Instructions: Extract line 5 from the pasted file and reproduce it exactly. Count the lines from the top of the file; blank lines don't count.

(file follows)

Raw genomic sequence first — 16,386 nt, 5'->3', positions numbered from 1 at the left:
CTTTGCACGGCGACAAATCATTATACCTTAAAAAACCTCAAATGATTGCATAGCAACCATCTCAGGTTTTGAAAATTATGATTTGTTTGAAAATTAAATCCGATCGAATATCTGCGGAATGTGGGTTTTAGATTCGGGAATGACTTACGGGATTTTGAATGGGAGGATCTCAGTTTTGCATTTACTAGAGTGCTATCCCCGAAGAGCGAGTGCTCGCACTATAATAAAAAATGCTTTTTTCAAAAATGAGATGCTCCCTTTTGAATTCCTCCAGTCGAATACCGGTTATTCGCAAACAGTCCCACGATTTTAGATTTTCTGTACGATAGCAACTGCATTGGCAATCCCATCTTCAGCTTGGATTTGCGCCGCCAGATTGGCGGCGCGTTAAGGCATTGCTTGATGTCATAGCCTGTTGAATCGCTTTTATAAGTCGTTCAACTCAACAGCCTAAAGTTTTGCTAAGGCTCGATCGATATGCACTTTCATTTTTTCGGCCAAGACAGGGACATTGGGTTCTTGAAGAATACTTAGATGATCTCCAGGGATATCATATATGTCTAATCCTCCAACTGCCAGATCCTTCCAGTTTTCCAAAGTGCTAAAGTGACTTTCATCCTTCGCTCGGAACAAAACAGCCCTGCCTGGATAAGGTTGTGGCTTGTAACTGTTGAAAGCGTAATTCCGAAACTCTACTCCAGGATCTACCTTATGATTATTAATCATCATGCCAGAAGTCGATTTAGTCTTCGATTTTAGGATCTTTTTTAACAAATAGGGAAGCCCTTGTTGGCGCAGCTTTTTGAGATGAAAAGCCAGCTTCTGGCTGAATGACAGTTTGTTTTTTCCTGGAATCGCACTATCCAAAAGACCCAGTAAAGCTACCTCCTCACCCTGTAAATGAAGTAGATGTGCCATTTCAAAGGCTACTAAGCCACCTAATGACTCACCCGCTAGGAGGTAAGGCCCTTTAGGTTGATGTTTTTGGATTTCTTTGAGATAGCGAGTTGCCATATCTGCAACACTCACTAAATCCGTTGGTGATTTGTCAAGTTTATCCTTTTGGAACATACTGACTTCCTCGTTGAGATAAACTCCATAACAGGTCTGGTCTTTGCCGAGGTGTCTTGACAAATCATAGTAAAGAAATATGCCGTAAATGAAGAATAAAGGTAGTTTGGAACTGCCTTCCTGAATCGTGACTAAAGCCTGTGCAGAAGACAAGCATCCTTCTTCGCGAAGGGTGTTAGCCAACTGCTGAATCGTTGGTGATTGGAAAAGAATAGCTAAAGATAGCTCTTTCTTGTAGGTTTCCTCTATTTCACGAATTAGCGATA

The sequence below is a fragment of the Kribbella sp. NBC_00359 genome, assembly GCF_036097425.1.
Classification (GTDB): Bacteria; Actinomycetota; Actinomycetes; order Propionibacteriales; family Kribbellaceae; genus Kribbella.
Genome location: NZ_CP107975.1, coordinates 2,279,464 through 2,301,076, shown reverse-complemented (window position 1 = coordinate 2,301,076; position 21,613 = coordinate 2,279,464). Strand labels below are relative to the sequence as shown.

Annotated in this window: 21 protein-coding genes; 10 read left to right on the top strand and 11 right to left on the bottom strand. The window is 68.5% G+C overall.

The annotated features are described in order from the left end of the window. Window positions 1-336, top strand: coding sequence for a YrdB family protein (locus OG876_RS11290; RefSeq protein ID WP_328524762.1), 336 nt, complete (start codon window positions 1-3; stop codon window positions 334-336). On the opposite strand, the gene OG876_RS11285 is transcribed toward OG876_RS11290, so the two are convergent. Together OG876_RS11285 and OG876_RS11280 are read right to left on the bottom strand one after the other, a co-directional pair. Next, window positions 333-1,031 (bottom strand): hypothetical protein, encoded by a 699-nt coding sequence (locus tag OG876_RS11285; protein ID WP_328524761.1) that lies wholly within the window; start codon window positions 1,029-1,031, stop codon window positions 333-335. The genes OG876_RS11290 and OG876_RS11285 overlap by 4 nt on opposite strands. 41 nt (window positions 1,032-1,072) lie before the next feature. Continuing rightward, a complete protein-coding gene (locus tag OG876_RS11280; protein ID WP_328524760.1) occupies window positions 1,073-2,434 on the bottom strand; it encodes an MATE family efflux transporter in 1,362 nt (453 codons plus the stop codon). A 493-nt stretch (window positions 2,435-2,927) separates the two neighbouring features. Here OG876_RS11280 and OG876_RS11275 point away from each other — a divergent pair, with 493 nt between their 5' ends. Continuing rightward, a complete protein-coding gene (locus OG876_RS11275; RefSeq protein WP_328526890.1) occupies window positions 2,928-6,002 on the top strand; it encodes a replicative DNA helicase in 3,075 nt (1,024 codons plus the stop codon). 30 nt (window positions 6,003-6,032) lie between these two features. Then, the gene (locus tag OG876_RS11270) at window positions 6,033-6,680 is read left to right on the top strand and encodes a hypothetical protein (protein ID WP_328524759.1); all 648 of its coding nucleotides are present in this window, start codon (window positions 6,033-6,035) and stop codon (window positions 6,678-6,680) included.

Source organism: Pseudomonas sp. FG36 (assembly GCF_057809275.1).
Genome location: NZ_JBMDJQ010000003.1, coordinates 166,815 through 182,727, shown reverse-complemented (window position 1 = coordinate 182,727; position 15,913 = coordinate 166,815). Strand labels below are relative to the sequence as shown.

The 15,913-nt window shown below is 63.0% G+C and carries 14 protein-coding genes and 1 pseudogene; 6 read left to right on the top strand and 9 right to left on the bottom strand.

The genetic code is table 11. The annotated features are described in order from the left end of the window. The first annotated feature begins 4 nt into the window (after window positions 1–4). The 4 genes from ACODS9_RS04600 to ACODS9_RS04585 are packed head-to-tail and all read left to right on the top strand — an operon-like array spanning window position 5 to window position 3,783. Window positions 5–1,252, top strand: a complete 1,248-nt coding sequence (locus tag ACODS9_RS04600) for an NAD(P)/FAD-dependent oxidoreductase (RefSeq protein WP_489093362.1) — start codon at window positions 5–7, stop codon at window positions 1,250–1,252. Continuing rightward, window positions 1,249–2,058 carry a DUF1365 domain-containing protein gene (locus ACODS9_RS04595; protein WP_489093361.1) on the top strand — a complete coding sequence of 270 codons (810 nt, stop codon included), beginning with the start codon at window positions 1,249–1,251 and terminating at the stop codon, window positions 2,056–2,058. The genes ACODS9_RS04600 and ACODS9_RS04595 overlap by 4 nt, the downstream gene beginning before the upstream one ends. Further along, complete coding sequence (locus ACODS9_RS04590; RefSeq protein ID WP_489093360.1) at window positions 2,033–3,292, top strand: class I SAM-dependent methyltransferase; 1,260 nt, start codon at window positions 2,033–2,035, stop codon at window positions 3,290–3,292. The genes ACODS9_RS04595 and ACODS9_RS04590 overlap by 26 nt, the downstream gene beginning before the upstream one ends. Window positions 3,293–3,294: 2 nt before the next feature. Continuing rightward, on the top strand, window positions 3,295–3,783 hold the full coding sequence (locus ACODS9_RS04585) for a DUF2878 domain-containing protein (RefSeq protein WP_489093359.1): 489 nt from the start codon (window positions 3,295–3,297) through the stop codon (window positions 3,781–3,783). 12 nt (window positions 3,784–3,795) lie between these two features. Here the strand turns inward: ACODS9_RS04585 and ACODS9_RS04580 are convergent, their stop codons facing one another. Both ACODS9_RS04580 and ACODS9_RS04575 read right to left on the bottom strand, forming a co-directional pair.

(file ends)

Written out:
Genome location: NZ_CP107975.1, coordinates 2,279,464 through 2,301,076, shown reverse-complemented (window position 1 = coordinate 2,301,076; position 21,613 = coordinate 2,279,464). Strand labels below are relative to the sequence as shown.